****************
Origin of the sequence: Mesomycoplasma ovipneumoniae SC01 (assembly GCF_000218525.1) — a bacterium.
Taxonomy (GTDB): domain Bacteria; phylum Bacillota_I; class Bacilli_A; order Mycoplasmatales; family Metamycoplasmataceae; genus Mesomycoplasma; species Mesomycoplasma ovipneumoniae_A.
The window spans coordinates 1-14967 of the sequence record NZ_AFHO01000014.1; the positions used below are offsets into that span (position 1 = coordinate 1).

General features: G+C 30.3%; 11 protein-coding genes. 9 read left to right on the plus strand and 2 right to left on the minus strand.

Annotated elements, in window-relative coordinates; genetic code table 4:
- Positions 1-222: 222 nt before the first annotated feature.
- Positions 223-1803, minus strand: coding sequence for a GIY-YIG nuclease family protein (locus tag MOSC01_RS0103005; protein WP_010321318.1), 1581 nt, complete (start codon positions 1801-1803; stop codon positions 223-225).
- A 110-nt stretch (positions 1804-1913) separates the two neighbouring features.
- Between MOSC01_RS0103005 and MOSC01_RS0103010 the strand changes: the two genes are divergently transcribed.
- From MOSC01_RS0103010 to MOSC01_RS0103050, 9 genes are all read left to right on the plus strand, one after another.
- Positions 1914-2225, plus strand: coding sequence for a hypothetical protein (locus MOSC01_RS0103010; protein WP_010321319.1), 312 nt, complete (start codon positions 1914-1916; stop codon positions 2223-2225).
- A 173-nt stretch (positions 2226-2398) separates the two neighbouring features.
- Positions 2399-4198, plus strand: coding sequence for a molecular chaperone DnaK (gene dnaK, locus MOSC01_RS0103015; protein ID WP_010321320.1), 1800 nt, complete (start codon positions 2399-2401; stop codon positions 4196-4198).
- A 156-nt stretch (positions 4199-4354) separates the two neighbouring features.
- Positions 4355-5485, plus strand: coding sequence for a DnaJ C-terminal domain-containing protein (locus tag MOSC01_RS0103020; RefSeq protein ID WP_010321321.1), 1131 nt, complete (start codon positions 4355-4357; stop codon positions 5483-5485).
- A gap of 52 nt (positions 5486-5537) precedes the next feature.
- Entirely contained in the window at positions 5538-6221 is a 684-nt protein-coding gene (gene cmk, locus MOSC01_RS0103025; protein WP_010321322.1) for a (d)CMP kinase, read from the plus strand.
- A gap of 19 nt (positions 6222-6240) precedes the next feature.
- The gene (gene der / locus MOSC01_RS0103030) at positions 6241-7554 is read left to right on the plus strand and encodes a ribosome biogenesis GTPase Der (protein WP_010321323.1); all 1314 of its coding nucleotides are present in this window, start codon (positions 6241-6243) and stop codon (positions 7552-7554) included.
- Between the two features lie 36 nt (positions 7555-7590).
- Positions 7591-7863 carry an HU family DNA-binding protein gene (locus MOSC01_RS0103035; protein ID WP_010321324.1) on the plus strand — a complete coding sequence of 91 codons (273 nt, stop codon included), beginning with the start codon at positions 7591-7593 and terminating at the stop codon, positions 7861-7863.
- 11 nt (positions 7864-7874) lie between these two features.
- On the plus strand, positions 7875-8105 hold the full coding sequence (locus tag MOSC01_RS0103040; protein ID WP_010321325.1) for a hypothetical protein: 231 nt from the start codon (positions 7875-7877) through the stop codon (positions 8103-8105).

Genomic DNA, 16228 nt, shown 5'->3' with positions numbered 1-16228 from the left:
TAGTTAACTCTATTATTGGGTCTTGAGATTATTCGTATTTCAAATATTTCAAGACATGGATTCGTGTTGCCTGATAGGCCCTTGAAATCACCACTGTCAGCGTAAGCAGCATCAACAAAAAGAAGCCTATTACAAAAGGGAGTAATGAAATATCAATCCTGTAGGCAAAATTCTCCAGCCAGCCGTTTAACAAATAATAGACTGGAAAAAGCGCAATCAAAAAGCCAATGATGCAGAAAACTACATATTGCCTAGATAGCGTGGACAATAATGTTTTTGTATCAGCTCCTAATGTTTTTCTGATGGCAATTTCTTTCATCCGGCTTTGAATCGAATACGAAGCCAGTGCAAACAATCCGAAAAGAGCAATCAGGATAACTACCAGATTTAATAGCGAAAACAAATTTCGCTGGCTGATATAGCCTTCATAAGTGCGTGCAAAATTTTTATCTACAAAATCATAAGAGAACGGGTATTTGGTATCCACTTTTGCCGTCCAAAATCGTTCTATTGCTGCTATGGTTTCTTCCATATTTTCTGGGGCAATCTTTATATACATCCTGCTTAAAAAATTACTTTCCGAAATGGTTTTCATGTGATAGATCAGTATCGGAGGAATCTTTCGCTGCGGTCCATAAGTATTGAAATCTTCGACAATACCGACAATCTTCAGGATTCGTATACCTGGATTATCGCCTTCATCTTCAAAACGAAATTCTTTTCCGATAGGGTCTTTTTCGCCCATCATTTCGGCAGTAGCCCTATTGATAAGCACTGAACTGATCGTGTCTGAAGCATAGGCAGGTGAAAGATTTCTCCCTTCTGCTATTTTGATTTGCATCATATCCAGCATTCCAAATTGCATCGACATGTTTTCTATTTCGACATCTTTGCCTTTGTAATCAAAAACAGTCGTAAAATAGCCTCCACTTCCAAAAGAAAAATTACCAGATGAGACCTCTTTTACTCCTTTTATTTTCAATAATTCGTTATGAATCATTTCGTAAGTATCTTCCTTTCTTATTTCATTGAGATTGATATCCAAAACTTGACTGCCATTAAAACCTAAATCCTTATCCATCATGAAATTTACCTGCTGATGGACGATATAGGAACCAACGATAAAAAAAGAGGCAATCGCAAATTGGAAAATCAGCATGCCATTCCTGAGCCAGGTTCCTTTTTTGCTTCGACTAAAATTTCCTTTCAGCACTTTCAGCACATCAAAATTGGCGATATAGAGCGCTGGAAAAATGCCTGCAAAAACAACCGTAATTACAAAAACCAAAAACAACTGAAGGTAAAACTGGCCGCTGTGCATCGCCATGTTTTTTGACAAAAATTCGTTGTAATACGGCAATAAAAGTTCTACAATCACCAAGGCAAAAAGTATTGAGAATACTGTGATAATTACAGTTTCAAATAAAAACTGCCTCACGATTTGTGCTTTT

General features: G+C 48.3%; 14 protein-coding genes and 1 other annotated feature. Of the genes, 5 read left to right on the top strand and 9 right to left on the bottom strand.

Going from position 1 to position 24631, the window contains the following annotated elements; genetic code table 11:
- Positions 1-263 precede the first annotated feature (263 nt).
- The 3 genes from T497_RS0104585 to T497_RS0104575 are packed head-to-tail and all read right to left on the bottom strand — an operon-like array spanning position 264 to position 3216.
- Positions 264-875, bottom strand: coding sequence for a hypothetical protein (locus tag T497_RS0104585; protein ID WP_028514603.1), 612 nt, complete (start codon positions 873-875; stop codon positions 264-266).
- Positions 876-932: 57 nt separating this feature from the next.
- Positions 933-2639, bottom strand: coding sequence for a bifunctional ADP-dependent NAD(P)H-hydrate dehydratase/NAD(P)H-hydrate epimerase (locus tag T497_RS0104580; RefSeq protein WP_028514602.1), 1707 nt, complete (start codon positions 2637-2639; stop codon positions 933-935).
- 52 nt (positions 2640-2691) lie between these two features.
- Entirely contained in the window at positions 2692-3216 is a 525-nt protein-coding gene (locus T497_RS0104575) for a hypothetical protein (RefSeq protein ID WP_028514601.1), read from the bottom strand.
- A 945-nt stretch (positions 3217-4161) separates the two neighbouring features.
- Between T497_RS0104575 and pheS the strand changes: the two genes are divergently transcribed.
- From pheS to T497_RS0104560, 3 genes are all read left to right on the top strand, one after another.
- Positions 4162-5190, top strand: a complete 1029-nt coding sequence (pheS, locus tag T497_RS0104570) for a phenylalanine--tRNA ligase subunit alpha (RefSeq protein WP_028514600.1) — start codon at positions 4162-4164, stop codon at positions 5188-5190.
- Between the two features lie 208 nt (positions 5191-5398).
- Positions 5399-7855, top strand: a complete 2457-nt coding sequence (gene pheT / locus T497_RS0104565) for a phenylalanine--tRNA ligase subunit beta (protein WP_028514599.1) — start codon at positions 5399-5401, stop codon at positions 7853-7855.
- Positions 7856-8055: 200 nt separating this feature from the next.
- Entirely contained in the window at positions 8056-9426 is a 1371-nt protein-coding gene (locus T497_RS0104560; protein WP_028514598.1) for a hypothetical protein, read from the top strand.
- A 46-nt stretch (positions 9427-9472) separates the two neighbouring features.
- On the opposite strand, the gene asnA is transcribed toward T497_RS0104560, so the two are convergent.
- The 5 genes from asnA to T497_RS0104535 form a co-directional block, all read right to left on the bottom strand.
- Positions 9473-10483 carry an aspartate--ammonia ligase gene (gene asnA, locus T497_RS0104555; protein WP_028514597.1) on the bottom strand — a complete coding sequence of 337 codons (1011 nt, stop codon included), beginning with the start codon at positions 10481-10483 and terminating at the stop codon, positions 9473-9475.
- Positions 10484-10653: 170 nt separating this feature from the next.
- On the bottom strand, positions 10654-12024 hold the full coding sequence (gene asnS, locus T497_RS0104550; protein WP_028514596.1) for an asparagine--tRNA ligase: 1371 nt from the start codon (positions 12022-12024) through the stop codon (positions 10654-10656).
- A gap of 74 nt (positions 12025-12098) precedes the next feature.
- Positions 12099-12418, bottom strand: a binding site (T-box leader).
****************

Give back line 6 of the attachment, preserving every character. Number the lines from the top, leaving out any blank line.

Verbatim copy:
- Positions 1-222: 222 nt before the first annotated feature.